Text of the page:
Tuesday, 29 September 2009

Why is Socialized Health Care Evil?

The health care debate in the US seems to be never-ending.

On one side we have Republicans loudly remonstrating against the evils of socialized medicine (US spelling deliberate), even though that's not what's being proposed. And on the other side we have the Democrats struggling just to articulate just what it is they're proposing.

While everyone seems to agree that the system is broken, no-one can agree on how to fix it.

The model proposed by Obama, which includes a “public option” of government-run health care to compete with the private insurance companies, seems sensible, so what is the Republicans' problem with it?

According to conservative journalist and Republican poster-boy Matthew Continetti it's because the public option is a slippery slope to socialized health care. This statement (made on last week's Real Time with Bill Maher) was left unquestioned, as if it's perfectly obvious that 'socialized health care' is a Bad Thing.

My question for US Republicans is this: why is this so? Apart from Cold War-derived cultural distaste for the word “socialized”, what's your justification for this view?

In the US you already have so many socialized institutions: defence force, police force … even your beloved fire-fighters.

These services are socialized because the benefits they provide are a group insurance against future events. It's not practical to price these services on an individual basis. No individual can assign a meaningful probability to whether, or to what extent, they will need to call on these services.

Education is also largely socialized because, like these other services, the advantage is not just realised by those who directly utilise it. Everyone benefits from an educated populace, just as everyone benefits from a defended country and safe streets.

So tell me please, all you US Republicans … why is health care any different?


Sean the Blogonaut F.C.D. said...

Cause that Negro muslim obama is gonna take my granma away and inject us all with micreechips.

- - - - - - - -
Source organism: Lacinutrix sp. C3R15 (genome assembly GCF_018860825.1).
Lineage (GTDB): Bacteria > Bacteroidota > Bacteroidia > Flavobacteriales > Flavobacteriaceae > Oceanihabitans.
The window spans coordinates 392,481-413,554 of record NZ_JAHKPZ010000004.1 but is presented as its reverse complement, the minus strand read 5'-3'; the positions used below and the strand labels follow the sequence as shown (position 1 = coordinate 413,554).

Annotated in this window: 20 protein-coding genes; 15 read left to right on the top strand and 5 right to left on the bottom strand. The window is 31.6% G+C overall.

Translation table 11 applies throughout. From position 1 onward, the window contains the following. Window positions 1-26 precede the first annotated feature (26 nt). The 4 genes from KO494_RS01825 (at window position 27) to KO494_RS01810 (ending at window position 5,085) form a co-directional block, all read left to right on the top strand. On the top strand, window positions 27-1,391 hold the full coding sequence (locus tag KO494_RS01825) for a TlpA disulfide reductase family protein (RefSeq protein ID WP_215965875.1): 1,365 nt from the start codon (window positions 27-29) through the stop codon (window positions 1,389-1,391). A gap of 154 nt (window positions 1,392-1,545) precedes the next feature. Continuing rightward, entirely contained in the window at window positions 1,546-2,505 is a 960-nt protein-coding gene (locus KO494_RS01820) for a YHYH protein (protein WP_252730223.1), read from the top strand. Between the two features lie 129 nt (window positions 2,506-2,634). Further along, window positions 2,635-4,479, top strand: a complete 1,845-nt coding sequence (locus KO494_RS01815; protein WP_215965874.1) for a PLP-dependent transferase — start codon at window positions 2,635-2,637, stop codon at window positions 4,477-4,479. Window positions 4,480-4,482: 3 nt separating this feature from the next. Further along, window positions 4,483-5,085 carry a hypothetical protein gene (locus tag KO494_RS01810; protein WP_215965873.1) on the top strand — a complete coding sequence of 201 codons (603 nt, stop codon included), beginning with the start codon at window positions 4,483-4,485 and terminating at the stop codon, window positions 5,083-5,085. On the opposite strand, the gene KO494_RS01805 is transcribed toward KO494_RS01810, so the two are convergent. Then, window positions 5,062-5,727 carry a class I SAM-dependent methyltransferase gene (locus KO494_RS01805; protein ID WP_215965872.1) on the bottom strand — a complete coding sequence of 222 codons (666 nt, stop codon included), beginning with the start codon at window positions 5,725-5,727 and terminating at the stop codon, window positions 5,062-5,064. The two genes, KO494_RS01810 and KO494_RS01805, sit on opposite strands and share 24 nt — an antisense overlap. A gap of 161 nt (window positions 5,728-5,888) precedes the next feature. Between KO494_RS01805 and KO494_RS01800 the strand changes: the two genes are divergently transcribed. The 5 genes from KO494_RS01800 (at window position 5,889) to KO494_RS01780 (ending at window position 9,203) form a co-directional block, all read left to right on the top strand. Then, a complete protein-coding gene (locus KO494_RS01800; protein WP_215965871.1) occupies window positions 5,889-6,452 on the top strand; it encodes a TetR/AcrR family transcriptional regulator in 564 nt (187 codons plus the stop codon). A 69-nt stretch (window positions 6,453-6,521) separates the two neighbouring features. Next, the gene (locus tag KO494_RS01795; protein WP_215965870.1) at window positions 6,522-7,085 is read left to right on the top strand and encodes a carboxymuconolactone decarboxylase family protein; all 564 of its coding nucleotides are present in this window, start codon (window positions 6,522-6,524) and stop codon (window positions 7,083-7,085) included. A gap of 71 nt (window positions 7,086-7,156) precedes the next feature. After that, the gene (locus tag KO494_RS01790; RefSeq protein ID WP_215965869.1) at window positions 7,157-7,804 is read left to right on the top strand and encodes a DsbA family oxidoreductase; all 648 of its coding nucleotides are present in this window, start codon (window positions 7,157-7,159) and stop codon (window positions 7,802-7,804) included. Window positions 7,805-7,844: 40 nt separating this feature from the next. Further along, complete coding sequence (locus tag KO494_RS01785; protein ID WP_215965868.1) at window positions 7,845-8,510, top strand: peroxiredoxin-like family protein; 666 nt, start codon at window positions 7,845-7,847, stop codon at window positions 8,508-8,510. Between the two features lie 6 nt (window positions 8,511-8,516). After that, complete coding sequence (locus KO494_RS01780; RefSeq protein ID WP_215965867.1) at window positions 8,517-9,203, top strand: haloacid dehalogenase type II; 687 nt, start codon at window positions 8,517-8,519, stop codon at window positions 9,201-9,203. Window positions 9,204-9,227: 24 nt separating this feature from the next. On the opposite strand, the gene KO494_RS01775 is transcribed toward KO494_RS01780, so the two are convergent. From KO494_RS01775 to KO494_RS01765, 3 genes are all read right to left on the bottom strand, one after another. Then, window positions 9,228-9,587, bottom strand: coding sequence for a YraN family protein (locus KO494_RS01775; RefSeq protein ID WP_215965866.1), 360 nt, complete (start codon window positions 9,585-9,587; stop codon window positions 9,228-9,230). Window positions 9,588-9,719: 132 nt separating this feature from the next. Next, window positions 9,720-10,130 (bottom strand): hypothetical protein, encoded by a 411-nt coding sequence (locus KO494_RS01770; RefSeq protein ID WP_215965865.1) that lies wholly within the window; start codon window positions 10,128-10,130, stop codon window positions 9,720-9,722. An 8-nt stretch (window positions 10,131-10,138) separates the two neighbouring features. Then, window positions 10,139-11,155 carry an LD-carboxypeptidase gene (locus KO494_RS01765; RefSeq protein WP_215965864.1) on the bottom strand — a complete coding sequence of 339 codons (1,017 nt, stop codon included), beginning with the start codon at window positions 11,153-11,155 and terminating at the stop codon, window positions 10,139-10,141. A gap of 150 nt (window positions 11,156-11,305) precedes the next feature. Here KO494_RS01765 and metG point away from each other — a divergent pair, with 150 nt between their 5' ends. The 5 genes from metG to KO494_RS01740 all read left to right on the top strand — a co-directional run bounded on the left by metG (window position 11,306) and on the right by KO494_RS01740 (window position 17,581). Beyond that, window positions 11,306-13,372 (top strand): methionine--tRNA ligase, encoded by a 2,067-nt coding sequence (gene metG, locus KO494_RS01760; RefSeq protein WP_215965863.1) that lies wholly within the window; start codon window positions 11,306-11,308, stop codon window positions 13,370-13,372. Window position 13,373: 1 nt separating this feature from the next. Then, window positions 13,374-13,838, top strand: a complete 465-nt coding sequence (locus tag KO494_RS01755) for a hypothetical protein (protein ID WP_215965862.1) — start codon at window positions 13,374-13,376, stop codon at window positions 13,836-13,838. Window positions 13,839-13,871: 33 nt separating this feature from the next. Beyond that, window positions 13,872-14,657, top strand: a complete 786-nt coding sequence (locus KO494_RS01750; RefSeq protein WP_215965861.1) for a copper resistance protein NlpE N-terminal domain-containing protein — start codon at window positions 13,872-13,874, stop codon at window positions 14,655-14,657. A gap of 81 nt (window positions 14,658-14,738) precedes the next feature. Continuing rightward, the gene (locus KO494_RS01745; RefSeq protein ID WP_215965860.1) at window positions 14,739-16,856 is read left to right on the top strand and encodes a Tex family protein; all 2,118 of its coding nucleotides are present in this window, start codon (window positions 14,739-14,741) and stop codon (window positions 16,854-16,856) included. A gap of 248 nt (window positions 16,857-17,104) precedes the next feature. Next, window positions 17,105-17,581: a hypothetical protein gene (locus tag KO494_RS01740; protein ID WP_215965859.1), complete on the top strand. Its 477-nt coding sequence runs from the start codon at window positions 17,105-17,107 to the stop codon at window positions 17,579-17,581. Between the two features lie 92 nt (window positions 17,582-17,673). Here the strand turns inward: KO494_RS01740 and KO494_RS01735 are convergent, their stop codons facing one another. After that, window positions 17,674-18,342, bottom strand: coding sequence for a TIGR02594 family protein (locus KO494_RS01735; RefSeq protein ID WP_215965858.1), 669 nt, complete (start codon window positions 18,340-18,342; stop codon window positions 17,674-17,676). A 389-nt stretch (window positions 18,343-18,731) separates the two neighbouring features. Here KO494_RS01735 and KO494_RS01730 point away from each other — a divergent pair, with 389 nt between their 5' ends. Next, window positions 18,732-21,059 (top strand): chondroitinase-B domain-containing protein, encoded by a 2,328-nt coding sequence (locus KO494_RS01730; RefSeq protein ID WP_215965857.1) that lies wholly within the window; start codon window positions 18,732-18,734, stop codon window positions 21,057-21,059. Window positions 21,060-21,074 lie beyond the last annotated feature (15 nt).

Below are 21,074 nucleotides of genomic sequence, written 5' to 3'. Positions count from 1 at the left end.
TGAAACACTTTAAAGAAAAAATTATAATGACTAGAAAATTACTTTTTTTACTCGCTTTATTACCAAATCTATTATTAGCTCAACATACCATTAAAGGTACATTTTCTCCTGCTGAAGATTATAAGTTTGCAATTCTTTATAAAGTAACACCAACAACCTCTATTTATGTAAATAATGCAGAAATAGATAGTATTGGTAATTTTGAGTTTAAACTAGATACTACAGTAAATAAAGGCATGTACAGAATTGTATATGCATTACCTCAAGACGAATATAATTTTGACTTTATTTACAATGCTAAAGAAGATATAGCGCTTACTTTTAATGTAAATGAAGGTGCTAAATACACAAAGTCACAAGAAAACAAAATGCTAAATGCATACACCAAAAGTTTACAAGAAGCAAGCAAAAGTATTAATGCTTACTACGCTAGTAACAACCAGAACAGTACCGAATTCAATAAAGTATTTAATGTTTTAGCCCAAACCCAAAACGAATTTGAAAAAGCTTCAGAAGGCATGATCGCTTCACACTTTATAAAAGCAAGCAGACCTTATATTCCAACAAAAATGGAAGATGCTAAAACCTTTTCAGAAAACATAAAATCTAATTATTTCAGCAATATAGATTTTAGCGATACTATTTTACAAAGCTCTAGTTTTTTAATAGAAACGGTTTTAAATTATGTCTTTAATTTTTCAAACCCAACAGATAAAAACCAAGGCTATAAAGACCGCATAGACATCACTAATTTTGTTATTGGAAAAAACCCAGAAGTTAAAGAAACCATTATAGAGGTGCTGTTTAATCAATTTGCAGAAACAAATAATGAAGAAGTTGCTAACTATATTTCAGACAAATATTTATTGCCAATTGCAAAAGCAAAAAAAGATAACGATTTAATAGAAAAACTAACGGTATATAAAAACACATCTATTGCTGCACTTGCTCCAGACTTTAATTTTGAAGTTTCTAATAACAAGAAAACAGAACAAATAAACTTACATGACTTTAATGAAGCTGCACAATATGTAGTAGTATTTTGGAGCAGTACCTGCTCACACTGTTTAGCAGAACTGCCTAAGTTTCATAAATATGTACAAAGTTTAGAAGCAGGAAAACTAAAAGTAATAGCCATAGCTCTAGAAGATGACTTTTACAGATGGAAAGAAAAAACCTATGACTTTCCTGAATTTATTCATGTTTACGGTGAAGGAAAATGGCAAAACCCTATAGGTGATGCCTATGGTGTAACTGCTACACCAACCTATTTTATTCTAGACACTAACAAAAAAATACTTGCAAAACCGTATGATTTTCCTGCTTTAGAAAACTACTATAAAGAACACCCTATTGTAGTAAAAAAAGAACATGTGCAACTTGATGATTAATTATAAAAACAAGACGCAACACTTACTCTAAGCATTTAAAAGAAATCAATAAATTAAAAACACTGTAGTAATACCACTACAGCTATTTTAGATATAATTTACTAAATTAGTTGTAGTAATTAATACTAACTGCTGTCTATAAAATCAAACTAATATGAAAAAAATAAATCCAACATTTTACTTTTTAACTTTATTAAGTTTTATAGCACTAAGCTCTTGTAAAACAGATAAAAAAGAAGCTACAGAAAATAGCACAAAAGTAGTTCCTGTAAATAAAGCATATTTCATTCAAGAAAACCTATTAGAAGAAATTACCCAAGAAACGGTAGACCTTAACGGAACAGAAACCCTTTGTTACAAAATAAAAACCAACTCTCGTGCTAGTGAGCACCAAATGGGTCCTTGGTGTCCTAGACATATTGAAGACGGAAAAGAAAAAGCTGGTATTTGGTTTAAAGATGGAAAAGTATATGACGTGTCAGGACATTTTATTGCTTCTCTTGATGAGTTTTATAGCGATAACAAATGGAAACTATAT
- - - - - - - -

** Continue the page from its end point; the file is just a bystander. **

Rob said...

The americaniZed spelling of socialiZed makes sense. But "Safe streats"?

Matt said...

Aargh! Yes, thank you for that. That's what I get for writing blogs straight into the html interface.
Now corrected ...

Sean the Blogonaut F.C.D. said...

good excuse err reason, might use that myself :)

Crystal Van Wieren said...

There is no excuse for ignorance. I've debated the health care issue with my brother. I said that public health care is no different than public schools or water sanitization, but for some reason, he thinks it is. He doesn't think health care is a right - he thinks it is a privilege. Which is funny, honestly, because he doesn't have insurance himself.

People are always eager to jump on the "this country is becoming too socialized" bandwagon because they don't truly understand what it means to be a "socialized" country - as you said, it's a throwback from the Cold War era. My brother's biggest argument was that the national health care system would be a federally controlled system, unlike the school and police systems (which are regulated by each state). I argued back that without the federal organizations (such as the FDA, FBI, CDC, and the thousand others) life would be very different - commerce would be difficult, interstate travel would be hazardous, and disease would be rampant. In the early 19th century, in the time of the true federation, just crossing the border into another state was a challenge - if for nothing more than the lack of regulations regarding interstate roads, let alone the multiple taxes forced upon someone trying to cross a particular state to get to another (for example, people trying to get the cotton from the south up to the factories in the north) as well as the hazards of crime because criminals could merely walk across to another state without extradition. This is just an example of how important federal agencies are and how they changed the way this country works.

Most people don't realize that the US was a very different country before the mid 20th century, and it is mainly due to the implementation of "socialized" federal government agencies and practices. Because there is little talk of US history other than the superficial, nationalistic "history" they teach in schools, most people forget that things really weren't that great for the majority of the past 230 years. It's only in the past 50 years that things started to get easier and more organized.

People are afraid of "socialism" invading the US because they don't understand the history of this country and because they don't understand the difference between "socialism" and "communism".